‘It’s kind of a cascade of effects on hormones from there,’ Carolyn Williams, a dietitian based in Alabama, previously told 

Women who have irregular periods or struggle with infertility should check with their doctor before doing intermittent fasting, she said, ‘because the last thing you want is to disrupt your hormones.’ 

Fasting ‘all depends on your situation,’ Dr Fung told

‘If you’re very skinny like [Sharon] looks, certainly I would not recommend it,’ he said.

‘If you’re underweight and not eating for three days, it’s not particularly healthy. That’s sort of just common sense.’

Speaking previously to E! News, Sharon explained: ‘In my life, the heaviest I was, 230 pounds and I’m now under a hundred. And I want to maintain at about 105 because I’m too skinny. But I’m trying to have a healthy balance.’

Dr Fung said: ‘If you’re under 100 pounds, yes, [fasting] is bad.’

Ms Osbourne previously revealed she had lost more than 28 pounds after using the weight-loss drug Ozempic to achieve her new figure.

But she has since stopped using the drug because she said it made her nauseous every day and is not a ‘quick fix’.

She told E! News: ‘But listen, I took it for four months, I lost 30 pounds. I’ve just shoved two chips in my mouth, while we had the break, and I eat normally now, and I haven’t put on a pound. Nothing.’ 

Dr Fung stressed that fasting itself is not bad and is a ‘godsend’ for some people trying to lose weight.

But if there is little to no excess weight to lose, such as in Ms Osbourne’s case, fasting could ‘start to burn or metabolize things you don’t want it to’ like functional muscle and protein, he said.

‘If you don’t have any energy to lose, then you’re going to start really shutting down your metabolism. Your heart rate is going to slow down; your blood pressure is going to drop, your body temperature is going to drop, because your body is now having to conserve calories.’

He added: ‘You’re going to feel tired, you’re going to feel cold, you’re going to feel hungry, you’re not going to feel well. If it continues, then your body is going to have to take those calories by taking functional tissue, which is muscle and other proteins and burn it for fuel… it’s not what you want to do.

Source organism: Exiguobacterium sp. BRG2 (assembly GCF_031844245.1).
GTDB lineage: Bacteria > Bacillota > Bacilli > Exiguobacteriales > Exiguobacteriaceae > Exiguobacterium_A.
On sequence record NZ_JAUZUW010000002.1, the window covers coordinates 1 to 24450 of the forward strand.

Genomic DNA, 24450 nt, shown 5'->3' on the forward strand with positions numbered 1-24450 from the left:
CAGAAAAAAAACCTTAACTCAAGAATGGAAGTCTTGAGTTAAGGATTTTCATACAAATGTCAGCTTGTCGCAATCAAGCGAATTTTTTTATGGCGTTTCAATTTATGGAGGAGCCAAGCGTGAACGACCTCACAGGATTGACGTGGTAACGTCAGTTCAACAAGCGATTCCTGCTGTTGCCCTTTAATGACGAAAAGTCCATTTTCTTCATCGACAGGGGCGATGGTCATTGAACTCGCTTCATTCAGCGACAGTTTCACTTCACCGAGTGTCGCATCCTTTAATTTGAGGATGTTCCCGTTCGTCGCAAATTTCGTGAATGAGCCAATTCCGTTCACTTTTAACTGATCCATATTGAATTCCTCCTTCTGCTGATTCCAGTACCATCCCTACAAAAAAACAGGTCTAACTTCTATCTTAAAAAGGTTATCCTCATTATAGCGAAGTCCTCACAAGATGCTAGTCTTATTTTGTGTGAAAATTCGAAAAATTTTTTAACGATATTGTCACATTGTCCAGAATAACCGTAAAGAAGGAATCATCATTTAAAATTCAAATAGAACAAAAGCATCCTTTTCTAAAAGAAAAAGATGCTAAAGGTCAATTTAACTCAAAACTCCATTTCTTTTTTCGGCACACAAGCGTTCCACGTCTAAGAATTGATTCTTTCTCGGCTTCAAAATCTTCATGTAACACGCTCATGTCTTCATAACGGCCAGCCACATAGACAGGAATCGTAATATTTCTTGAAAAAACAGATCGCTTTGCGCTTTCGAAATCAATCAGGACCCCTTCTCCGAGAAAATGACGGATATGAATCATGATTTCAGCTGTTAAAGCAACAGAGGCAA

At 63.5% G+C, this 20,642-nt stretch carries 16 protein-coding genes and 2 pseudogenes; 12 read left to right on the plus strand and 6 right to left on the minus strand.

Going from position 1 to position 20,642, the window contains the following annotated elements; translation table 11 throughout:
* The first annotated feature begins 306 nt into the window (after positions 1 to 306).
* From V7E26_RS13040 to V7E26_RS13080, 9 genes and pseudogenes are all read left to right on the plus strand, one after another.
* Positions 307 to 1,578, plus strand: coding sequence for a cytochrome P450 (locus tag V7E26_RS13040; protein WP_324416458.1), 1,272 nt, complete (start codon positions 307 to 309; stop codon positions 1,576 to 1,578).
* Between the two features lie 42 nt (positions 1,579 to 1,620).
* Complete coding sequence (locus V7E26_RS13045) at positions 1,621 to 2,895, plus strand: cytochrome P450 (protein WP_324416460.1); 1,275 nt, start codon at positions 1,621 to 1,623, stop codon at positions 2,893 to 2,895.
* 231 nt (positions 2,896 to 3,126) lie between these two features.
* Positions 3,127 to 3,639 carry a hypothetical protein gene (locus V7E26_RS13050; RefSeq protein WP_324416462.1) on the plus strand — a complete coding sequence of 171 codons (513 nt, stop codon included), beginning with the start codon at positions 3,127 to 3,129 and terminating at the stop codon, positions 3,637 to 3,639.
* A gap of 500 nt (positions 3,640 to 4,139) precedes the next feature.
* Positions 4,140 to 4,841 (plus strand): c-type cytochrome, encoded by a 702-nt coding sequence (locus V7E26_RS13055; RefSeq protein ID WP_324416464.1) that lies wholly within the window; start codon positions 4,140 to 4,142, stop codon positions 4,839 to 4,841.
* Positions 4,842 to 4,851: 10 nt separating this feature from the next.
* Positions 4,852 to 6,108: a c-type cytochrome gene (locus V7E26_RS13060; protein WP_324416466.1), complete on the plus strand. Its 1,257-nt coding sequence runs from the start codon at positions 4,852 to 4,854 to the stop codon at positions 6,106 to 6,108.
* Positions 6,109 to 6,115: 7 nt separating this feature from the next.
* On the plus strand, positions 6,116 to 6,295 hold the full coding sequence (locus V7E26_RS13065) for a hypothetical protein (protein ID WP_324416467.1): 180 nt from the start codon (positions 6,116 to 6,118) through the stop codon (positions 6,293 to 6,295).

‘You see this with anorexia nervosa. It’s not healthy; people die of those conditions.’

Dr Jacobson said it would not be a good idea for anyone to fast for three days. 

‘Periodic, 72-hour fasting, it’s not sustainable,’ she said. ‘Someone is not going to continue doing that. Then the patient gets into a vicious cycle of what we call weight cycling, or yo-yoing… they may end up gaining more weight than they started out to begin with over time.’

She said there is not much medical research on the effects of a 72-hour fast on the body, but one study found people undergoing the highly restricted diet had an increase in appetite, as well as changes to their mental health. 

Dr Jacobson added: ‘They seemed to mirror major depressive symptoms like sadness, self-blaming, as well as difficulties in decision making. Also loss of libido, for some. Problems that happen at the level of the brain. And this is for people that are healthy.’

Dr Fung said: ‘If you have three days you’re not eating, you need about 5,000 to 6,000 calories to sustain your body. If you have two pounds of body fat, you can certainly do it. So it’s no problem. You’re not going to go crazy because your body has more than enough to spare, two pounds out of the 50 or 60.’

‘If you have 200 or 50 pounds to lose, you can easily afford those three or two pounds.’

But he added: ‘If you don’t have any, then those two pounds are a big deal. You could certainly have psychological consequences. People have gone mad in those situations. There’s mental disease and stuff that happens.’